The UNESCO World Heritage Site

The Old and New Towns of Edinburgh became a UNESCO World Heritage Site in 1995. The site covers an area of approximately 4.5km2 and contains nearly 4,500 individual buildings as well as ancient monuments, designed landscapes, and conservation areas.

Edinburgh throughout the ages

Modern day

About the UNESCO World Heritage Site

Edinburgh has long been celebrated as a city of international importance: an ancient royal burgh, the medieval Old Town alongside the world renowned eighteenth and nineteenth century classical New Town, all situated in a spectacular landscape of hills and valleys beside the wide estuary of the Firth of Forth.

The United Nations Educational, Scientific and Cultural Organization (UNESCO) recognises World Heritage Sites as places of outstanding cultural, historical or scientific value. For each site, the Outstanding Universal Value (OUV) is described in terms of the attributes which make it exceptional from a global perspective.

As a result, they are intended to promote peace and intercultural understanding as well as the protection of our shared cultural and natural heritage.

The UNESCO World Heritage Convention provides an international framework for protecting our heritage while achieving sustainable tourism and economic development within World Heritage Sites. The United Kingdom National Commission for UNESCO estimate that World Heritage sites in the UK generated £66 million in tourism revenue from April 2014 to March 2015.

What makes Edinburgh exceptional in an international context? These are the qualities that led to it becoming a World Heritage Site:

  1. The survival of two contrasting styles of urban development: the organic multiple layers of the medieval Old Town and the enlightened, spacious, ordered elegance of the New Town.
  2. The city’s fine collection of neo-classical monuments that reflect its status as Scotland’s capital. These monuments contribute to the richness and diversity of the townscape and their subjects represent a variety of personalities who were significant in their time.
  3. The dramatic hills and green spaces of the landscape, plus key buildings of the Old and New Towns give Edinburgh its iconic skyline that has inspired generations of artists, writers, visitors and residents.
  4. The survival and condition of Edinburgh’s historic buildings, many being authentic examples of their time – a noteworthy and rare quality.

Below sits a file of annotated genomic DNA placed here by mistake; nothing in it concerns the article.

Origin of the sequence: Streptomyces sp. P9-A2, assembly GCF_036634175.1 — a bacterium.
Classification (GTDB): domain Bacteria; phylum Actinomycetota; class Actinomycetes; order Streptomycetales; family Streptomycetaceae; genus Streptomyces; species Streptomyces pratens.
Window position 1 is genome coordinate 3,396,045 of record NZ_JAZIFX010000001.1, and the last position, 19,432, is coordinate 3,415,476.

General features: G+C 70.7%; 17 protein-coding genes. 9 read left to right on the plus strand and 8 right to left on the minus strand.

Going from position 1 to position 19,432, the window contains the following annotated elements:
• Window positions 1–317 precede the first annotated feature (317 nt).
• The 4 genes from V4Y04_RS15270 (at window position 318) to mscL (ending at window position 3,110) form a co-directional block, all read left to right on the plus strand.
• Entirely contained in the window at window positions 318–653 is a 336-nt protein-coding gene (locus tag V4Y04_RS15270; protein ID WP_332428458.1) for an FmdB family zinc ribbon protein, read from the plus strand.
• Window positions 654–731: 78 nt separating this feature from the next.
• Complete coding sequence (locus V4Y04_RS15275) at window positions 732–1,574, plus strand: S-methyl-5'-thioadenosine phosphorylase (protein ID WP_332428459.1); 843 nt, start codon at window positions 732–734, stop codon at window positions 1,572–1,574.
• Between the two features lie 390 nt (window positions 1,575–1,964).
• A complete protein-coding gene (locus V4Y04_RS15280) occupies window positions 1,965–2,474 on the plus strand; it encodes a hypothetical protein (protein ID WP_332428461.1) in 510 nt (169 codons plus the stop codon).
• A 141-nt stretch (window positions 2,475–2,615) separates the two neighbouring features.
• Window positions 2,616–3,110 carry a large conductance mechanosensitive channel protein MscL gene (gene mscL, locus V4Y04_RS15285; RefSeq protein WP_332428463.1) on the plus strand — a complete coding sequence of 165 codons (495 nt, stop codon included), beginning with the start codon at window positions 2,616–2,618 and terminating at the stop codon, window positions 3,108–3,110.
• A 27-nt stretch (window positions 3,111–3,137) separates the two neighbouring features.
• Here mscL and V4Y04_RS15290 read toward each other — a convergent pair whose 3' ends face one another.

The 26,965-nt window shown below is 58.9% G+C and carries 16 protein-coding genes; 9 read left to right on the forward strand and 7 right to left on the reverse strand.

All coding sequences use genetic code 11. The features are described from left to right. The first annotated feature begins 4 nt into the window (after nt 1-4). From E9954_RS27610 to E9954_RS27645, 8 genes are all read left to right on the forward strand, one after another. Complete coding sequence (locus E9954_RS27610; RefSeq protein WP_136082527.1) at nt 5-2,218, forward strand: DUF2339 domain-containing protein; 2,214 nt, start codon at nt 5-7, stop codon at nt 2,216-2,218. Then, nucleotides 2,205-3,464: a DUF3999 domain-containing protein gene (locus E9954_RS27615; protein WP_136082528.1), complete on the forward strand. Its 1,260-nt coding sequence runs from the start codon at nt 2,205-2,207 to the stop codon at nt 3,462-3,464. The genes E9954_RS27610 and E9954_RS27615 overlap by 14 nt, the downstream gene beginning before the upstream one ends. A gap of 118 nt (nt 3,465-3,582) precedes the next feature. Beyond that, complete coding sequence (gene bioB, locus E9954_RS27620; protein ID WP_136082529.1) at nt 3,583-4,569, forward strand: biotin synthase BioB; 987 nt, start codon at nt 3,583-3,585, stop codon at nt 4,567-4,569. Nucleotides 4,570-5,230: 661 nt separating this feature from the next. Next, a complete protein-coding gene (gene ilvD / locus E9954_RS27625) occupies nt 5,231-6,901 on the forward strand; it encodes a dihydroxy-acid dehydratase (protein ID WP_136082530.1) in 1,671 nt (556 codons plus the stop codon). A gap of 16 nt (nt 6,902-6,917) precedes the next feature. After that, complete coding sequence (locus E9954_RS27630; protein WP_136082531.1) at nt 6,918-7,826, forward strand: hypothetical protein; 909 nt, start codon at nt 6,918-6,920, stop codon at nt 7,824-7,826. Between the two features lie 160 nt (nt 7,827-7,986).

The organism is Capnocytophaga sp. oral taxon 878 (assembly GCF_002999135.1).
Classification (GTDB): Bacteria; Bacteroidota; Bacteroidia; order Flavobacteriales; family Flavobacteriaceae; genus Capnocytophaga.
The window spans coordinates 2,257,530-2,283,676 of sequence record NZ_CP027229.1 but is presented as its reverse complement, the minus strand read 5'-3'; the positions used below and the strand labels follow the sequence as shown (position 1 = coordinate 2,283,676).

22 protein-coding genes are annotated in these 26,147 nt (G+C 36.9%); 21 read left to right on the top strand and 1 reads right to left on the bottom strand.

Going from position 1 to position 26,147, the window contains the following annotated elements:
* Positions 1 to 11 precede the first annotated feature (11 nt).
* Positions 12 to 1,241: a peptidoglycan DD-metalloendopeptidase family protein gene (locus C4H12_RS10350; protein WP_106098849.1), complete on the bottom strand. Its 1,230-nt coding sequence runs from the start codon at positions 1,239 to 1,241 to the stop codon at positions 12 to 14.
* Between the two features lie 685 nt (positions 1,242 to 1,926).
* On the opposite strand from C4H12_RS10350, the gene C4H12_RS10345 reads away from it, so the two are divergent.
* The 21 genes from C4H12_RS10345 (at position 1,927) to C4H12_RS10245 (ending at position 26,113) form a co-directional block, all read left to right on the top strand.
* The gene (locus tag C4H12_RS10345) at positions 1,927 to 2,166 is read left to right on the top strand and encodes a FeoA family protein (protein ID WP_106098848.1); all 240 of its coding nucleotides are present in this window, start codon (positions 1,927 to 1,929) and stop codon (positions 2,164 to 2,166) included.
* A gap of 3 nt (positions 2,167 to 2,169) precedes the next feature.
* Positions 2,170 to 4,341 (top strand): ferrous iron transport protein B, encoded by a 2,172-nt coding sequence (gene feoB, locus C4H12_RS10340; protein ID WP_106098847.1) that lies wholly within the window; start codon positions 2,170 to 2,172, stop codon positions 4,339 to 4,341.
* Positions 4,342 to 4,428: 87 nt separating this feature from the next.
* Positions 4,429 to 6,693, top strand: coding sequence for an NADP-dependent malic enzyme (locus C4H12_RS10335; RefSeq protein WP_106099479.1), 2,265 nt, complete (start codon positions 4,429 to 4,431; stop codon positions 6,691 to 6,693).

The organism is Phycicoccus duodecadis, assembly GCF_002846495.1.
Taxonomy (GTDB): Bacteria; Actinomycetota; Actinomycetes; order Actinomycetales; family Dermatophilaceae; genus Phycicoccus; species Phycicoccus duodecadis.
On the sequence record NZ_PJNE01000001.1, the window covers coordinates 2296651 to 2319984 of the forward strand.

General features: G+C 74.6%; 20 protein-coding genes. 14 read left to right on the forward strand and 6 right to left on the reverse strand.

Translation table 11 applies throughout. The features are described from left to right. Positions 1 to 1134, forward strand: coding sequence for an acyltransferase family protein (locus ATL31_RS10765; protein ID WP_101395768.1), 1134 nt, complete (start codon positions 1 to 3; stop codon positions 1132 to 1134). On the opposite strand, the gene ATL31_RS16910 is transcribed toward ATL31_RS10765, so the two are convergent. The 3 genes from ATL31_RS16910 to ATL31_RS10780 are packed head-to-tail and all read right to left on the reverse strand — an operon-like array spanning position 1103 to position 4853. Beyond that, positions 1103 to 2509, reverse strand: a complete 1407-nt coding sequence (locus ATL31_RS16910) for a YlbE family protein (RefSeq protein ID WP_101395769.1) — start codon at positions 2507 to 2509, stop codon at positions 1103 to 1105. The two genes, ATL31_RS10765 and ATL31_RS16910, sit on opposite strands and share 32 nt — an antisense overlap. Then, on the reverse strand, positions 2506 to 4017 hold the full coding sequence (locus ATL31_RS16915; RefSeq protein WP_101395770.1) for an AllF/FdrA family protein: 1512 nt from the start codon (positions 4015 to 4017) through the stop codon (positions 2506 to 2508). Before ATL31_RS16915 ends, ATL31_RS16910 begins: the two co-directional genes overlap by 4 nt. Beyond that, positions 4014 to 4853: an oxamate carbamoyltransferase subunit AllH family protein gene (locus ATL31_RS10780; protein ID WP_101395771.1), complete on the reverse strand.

5. The Old and New Towns embody the changes in European urban planning from inward looking, defensive walled medieval cities, through 18th and 19th centuries formal Enlightenment planning, to the 19th century revival of the Old Town with its adaptation of a Baronial style of architecture in an urban setting.

The contrast between the organic medieval Old Town and the planned Georgian New Town provides a clarity of urban structure unrivalled in Europe. That contrast between these two distinctive townscapes, each of exceptional historic and architectural interest, which are linked across the landscape divide, by the North Bridge and by the Mound, creates the outstanding urban landscape.

The Old Town stretches along a high ridge from the Castle on its dramatically situated rock down to the Palace of Holyrood. It is characterised by the survival of the little‐altered medieval “fishbone” street pattern of narrow closes, wynds, and courts.

The national tradition of building tall on narrow plots created some of the world’s tallest buildings of their age.

Gladstone’s Land, the Canongate Tolbooth and St Giles’ Cathedral are distinctive buildings here.

The New Town, constructed between 1767 and 1890, is framed by an uncommonly high concentration of planned ensembles of ashlar‐faced, world‐class, neo‐classical buildings, associated with renowned architects, including John and Robert Adam, Sir William Chambers, and William Playfair.

Integrated with the townscape are gardens that provide private and public open spaces. Some of the finest public and commercial monuments of the neo‐classical revival in Europe survive, reflecting its continuing status as the capital of Scotland since 1437, and a major centre of thought and learning in the 18th century Age of Enlightenment, with its close cultural and political links with mainland Europe.

The New Town set standards for Scotland and beyond, and exerted a major influence on the development of urban architecture and town planning throughout Europe.

UNESCO requires those responsible for a World Heritage Site have a way to manage it. In the UK, this takes the form of a management plan. This should:

  • Include the vision and goals for preserving and enhancing Edinburgh’s OUV
  • Explain the special qualities and values of the Site
  • Lay out policies to protect the Site
  • Provide support for monitoring future developments planned for the Site

The three partners responsible for managing the site are The City of Edinburgh CouncilHistoric Environment Scotland and Edinburgh World Heritage.

The Council’s planning system identifies listed buildings and conservation areas. The Local Development Plan requires that all new development in the city considers the World Heritage status, and any potential impact on it.

Buildings of architectural or historical interest are listed as category A (national or international importance), B (regional or more than local importance), or C (local importance).

Protect the historic character of an area. Not only buildings, but also features such as trees, parks, paving and street furniture.

Listed buildings and conservation areas are not meant to stop change. They make sure that change happens in a managed way, so that the unique character of the World Heritage Site can be maintained.

The management plan provides guidance on how to achieve this – in a sustainable way that balances the needs of communities and visitors, protects the environment, supports a vibrant cultural scene and strengthens society.